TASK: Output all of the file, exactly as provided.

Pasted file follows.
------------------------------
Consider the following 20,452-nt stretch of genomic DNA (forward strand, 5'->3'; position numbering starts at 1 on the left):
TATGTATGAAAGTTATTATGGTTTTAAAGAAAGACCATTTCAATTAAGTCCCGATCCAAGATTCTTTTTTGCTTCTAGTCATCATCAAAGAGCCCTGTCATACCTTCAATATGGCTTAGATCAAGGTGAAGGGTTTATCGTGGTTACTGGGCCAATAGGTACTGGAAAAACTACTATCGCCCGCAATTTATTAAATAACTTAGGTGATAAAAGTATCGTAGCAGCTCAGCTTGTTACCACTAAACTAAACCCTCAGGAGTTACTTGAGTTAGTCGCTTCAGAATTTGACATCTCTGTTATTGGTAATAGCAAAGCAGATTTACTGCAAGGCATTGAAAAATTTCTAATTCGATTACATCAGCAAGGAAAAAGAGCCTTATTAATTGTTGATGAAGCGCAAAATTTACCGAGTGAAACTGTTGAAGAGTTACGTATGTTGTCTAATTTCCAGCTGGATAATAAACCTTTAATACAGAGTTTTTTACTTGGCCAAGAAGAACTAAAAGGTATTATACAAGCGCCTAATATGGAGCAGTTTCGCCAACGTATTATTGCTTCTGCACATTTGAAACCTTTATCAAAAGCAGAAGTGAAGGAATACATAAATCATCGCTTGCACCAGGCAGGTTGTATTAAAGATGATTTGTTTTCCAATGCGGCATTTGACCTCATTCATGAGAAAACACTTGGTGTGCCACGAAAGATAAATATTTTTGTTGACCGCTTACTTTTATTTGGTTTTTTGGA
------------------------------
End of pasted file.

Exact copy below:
Consider the following 20,452-nt stretch of genomic DNA (forward strand, 5'->3'; position numbering starts at 1 on the left):
TATGTATGAAAGTTATTATGGTTTTAAAGAAAGACCATTTCAATTAAGTCCCGATCCAAGATTCTTTTTTGCTTCTAGTCATCATCAAAGAGCCCTGTCATACCTTCAATATGGCTTAGATCAAGGTGAAGGGTTTATCGTGGTTACTGGGCCAATAGGTACTGGAAAAACTACTATCGCCCGCAATTTATTAAATAACTTAGGTGATAAAAGTATCGTAGCAGCTCAGCTTGTTACCACTAAACTAAACCCTCAGGAGTTACTTGAGTTAGTCGCTTCAGAATTTGACATCTCTGTTATTGGTAATAGCAAAGCAGATTTACTGCAAGGCATTGAAAAATTTCTAATTCGATTACATCAGCAAGGAAAAAGAGCCTTATTAATTGTTGATGAAGCGCAAAATTTACCGAGTGAAACTGTTGAAGAGTTACGTATGTTGTCTAATTTCCAGCTGGATAATAAACCTTTAATACAGAGTTTTTTACTTGGCCAAGAAGAACTAAAAGGTATTATACAAGCGCCTAATATGGAGCAGTTTCGCCAACGTATTATTGCTTCTGCACATTTGAAACCTTTATCAAAAGCAGAAGTGAAGGAATACATAAATCATCGCTTGCACCAGGCAGGTTGTATTAAAGATGATTTGTTTTCCAATGCGGCATTTGACCTCATTCATGAGAAAACACTTGGTGTGCCACGAAAGATAAATATTTTTGTTGACCGCTTACTTTTATTTGGTTTTTTGGA